At Thanksgiving, I was prescribed my first antibiotic in probably 20 years. It worked for 24 hours. I was prescribed stronger antibiotics. The sore throat came back again. In all, it took three weeks to rid my body of a bug that hadn't been able to take me since I was 8.

When I whined about the injustice of contracting strep after finally quitting smoking, my doctor laughingly suggested that the events might be linked. After all, the stuff I'd been inhaling for 13 years had been killing me slowly; apparently it had been chivalrous enough to dispense with other germy invaders as well. Now I was smoke-free, but my nicotine sentinels had abandoned their posts, leaving me vulnerable to attack.


The strep packed its bags by mid-month, and I went on a Christmas shopping spree with a young friend. We wrapped ourselves tightly in scarves, battled the throngs, and tried on hats all along Canal Street. Over dinner the next week, the night before I left for Christmas at my parents' house, my friend's mother recounted the serio-comic saga of discovering that the family had head lice. After a fascistic turn in a scalding shower later that night, I discovered I had them too.

Here I should be emphatically clear: I am not an insect person. I should also be clear that I was lucky to discover my tiny guests so early, when there were very few of them. I nonetheless staged a shock-and-awe campaign (using all chemical and biological weapons at my disposal) that ensured that the stray evildoers were eradicated. So unrelenting was my attack that in retrospect, I feel a little sorry for the lice. I think my mother -- nonplused, after 31 years of lice-free motherhood, at being asked to pick through her daughter's hair with a fine-toothed comb long after the beasties had been vanquished -- also felt sorry for them.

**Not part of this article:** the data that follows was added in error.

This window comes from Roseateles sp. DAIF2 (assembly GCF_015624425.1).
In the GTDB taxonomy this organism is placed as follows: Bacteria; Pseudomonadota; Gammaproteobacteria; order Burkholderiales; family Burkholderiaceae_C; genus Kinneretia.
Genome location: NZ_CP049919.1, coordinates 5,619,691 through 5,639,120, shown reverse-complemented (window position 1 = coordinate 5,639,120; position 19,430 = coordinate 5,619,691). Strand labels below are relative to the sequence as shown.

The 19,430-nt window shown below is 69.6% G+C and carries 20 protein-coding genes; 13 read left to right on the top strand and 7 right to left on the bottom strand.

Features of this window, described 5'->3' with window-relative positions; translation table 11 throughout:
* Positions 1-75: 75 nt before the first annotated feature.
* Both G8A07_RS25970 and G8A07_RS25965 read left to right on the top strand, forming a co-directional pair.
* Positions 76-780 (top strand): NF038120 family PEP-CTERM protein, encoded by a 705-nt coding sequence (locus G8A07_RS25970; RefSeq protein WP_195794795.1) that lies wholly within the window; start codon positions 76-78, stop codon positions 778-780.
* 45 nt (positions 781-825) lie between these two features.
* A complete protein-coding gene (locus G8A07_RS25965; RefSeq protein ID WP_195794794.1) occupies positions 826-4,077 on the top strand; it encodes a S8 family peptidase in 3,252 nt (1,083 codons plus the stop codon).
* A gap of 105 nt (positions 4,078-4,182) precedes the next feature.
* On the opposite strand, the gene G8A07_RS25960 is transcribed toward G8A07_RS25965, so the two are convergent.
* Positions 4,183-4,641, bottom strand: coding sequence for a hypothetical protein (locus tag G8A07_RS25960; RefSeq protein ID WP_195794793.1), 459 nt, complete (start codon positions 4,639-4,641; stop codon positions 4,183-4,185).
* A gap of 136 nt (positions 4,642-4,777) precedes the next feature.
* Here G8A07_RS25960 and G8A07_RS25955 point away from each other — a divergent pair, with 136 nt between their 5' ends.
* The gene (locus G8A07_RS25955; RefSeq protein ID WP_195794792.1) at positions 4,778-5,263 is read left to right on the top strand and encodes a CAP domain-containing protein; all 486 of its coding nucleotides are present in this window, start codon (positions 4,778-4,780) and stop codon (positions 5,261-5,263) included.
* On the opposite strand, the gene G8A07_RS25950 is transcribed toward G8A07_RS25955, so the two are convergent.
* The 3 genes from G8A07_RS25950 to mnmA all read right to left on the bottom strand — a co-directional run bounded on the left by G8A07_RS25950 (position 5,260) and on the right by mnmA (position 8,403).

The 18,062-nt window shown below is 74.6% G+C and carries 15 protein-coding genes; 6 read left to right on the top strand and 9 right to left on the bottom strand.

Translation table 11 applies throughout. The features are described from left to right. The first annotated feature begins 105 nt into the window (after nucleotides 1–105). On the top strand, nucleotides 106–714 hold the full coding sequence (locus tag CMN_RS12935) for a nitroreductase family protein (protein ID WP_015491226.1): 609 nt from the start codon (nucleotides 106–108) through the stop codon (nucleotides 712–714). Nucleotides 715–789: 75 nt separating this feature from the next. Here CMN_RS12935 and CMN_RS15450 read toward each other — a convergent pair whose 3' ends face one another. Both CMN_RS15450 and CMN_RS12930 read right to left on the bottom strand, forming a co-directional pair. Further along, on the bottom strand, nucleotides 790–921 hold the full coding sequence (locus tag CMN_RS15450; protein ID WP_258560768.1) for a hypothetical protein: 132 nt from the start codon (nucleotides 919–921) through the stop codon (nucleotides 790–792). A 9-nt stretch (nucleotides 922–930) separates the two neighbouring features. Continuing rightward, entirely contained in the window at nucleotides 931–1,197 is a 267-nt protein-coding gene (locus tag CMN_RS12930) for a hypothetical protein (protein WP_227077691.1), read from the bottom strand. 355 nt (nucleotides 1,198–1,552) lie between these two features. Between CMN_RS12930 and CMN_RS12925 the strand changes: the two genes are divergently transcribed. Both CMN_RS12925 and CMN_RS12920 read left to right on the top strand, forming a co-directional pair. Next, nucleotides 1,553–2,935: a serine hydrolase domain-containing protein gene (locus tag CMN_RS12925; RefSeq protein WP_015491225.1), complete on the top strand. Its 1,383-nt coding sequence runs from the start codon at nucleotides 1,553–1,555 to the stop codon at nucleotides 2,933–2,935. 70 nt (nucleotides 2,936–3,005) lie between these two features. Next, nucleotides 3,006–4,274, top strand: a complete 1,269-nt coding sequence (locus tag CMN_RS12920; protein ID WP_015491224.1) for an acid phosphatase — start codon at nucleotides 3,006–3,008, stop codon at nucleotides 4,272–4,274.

Over Christmas, it became apparent that the yoga was not doing wonders for my coordination. Physically, I was off my game: clumsy, distracted, jittery. One night, I descended barefoot into my parents' basement, my head swathed in whatever tea-tree-and-napalm cocktail I had concocted that day, and accidentally stepped on a garbage bag containing lamb-chop bones. A spiky protrusion punctured my tough sole and worked itself deeply into my foot; I limped upstairs, spurting blood. The next day, gingerly getting gifts out of my parents' car, I closed the trunk on my head, causing my already-raw scalp to bleed, and raising an egg-shaped lump that took a week to recede. Saddest was that I was unable to recover from these malfunctions of female grace with a contemplative cigarette.


I got the stomach flu, and not the standard 72-hour belly-turner. This was all intestinal pain, shimmering fevers and muscle aches that ran from the crown of my head into my knees. The symptoms lasted for a couple of days, then eased up for a couple of days, then came back. The cycle lasted two weeks. I ignored the pleas of friends and family that I see a doctor, since by now I was scared of what he might tell me about my suddenly unreliable body. I'd tried to take control of my own well-being by giving up smoking, but instead had been buffeted by all this bleeding, tripping, barfing, sore, beat-up bad luck. What if he saw iller winds on my horizon?

And so I sat my flu out. There was a string of sharp, bright days. I looked up at the cold sun as I walked to work, silently begging it to make the dark circles fade from under my eyes, to give my face some elasticity again, to smooth my twisted sleep into much-needed rest.


I got pinkeye: bright red weeping eye, mild stinging. At least that's what I was told as I was prescribed drops to make it better. It was later decided that what I had was a lacerated eyeball, though that could have happened while I was futzing with the pinkeye. Whatever it was, it healed up in about six days. As a result of being unable to wear contacts, I developed a series of migraines.

The weekend of the pinkeye, I got depressed. I am not prone to the blues. But it was late February. I was 10 pounds heavier, pale, cold, tired, with a weeping eye, headaches and a scalp that was now flaking copiously after weekly preventive doses of tea tree oil shampoo. I cried for a whole weekend. I missed smoking.